From Athens to Atlantis: Democratic Mythmaking in Classical Greece Public Deposited

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  • March 20, 2019
  • Stegman, Casey Edward
    • Affiliation: College of Arts and Sciences, Department of Political Science
  • This paper is concerned with political myth and the process of political mythmaking in Classical Athens (5th-4th centuries B.C.E.), and by extension, in other democracies as well. While there has been a number of political science works that have looked at how monopolistic political myths are formed in authoritarian or otherwise restricted nationalist regimes, few have considered how political myths are created and transmitted in democracies. This paper addresses this dearth in the literature by investigating the understudied phenomenon that it labels democratic mythmaking. In looking at Classical Athens, this paper illustrates that democratic mythmaking has been a part of democracy since its inception. Discussing Herodotus, The Old Oligarch, Thucydides, Isocrates, and Plato, this paper illustrates that their works: 1) refer to and describe other democratic myths; 2) contribute myths of their own; and 3) demonstrate that the process of political mythmaking in a democracy is pluralistic, contested, and above all democratic.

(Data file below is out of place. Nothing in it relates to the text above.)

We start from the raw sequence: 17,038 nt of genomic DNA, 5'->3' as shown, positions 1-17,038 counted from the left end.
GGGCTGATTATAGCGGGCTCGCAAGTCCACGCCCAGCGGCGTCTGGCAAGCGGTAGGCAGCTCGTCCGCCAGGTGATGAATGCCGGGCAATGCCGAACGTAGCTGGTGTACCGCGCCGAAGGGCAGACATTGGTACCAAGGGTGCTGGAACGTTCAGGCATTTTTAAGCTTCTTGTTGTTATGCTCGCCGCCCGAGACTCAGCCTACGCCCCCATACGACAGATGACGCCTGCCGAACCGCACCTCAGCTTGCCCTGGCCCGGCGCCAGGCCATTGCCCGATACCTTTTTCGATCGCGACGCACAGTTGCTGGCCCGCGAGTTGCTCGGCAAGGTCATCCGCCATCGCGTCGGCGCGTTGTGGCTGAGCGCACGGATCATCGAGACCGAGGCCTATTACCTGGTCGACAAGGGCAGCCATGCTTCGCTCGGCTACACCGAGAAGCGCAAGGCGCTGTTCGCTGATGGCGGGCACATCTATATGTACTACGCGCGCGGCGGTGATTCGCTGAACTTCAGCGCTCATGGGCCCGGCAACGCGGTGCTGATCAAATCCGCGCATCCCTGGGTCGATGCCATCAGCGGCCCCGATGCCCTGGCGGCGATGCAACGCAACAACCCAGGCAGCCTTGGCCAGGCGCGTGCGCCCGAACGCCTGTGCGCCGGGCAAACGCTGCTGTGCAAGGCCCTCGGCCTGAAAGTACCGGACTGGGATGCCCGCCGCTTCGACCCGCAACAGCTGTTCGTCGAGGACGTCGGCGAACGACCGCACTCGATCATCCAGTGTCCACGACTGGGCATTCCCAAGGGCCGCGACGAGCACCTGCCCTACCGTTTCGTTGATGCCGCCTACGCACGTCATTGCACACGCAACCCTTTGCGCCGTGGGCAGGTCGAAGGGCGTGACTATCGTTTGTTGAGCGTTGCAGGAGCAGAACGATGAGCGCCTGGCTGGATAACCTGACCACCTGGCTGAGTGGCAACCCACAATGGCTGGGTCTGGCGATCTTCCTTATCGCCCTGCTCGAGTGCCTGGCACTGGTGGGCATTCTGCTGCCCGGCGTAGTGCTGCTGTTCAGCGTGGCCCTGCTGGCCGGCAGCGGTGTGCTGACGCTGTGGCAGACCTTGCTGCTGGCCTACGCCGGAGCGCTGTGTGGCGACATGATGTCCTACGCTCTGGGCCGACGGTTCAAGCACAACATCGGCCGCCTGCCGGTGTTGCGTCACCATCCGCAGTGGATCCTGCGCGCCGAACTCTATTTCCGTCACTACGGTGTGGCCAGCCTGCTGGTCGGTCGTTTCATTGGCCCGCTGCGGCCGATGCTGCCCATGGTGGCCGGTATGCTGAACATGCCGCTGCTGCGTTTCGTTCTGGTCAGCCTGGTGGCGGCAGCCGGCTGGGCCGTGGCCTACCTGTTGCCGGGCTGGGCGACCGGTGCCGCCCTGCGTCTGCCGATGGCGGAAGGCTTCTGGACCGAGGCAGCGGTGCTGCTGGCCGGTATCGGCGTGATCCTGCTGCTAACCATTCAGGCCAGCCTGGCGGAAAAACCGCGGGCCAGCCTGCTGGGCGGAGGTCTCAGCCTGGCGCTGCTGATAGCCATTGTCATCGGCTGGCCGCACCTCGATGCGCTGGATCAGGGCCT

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  • In Copyright
  • Lienesch, Michael
  • Master of Arts
Graduation year
  • 2013

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